As a student at a British university in the late 1990s and early 2000s, I was struck by the nu-mber of Marxist students and professors I encountered. (That British universities remain a hotbed of leftism was confirmed recently, when large numbers of British university students turned out to vote for Jeremy Corbyn's Labour Party in the recent general election.) As someone born behind the Iron Curtain, I found the intellectuals' attachment to Marxism puzzling and sometimes, like when I was told that the people of Eastern Europe "betrayed" Marx's ideas, objectionable.
Later I realized that ideology, like religion, can form a core of personal identity and changing that identity is almost impossible. That appeared to be especially true of my university professors, who spent most of their professional lives promoting Marxism. Few people, I suspect, have the time and the energy to evaluate their core beliefs in the face of new evidence, and the courage to embrace ideas they spent their entire lives despising.
In any case, coming to terms with one's own delusions is a difficult task that is not limited to individuals alone. Entire nations can remain beholden to some very strange ideas. In a recent poll conducted by the Levada Centre in Moscow, "Russians were asked to pick the ten greatest individuals of all time." They "have picked Soviet dictator Joseph Stalin as the greatest figure in history… beating President Vladimir Putin into joint second alongside poet Alexander Pushkin."
A similar poll conducted in 2016, found "a gradual improvement in perceptions of Stalin." In that survey, "40 percent of Russians thought the Stalin era brought 'more good than bad,' up from 27 percent in 2012." In January 2015, The New York Times reported, "a majority of Russians (52 percent) said Stalin 'probably' or 'definitely' played a positive role in the [history of the] country." Depending on how you count it, Stalin might have been responsible for as many as 15 million deaths. And, he was not even Russian!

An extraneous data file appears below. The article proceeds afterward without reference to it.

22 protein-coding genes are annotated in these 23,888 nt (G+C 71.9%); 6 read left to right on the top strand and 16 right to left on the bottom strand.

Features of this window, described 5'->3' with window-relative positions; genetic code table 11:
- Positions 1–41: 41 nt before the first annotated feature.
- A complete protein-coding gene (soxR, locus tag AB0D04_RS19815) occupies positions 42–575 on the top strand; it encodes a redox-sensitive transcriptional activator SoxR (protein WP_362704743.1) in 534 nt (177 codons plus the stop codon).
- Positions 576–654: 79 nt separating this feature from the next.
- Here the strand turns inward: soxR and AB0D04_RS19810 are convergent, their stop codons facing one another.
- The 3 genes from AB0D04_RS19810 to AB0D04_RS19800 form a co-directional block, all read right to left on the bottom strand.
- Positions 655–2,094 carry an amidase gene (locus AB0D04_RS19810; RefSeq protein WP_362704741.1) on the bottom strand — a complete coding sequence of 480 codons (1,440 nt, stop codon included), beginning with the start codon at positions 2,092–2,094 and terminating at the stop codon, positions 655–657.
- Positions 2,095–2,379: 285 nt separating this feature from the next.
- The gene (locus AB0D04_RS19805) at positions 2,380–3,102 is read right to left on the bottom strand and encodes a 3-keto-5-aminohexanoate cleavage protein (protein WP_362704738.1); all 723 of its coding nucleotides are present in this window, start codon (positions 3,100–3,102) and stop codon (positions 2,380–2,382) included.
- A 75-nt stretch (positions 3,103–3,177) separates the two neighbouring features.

After the collapse of communism and the dissolution of the Soviet Union, the Russians never undertook the kind soul-searching that the Germans undertook after the fall of the Third Reich—a task that was made all the more difficult by positive comments about Stalin made by the Russian dictator Vladimir Putin, closure of the Soviet archives and state control of the media.
I think that coming to terms with the past in Russia is even more difficult than elsewhere. Generations of Russians have toiled to build communism. Hundreds of millions of people have lived and died fulfilling idiotic production quotas and repeating equally idiotic mantras about a better tomorrow that never came. And to what avail? By the time when it collapsed, the Soviet Union was worse than a failure. It was a joke.
I think that it is this sense of national humiliation that is at the root of the Stalin nostalgia. The Russians may have been poor and miserable, but at least, back during the Cold War, the world respected and feared them. To reject Stalin and the Soviet Union is tantamount to recognizing that Russia's economic backwardness and millions of needlessly extinguished lives cannot be blamed on others. It amounts to no less than taking ownership of Russia's own mistakes and humiliations. That takes strength, courage and introspection that few people—be they Russians or not—possess.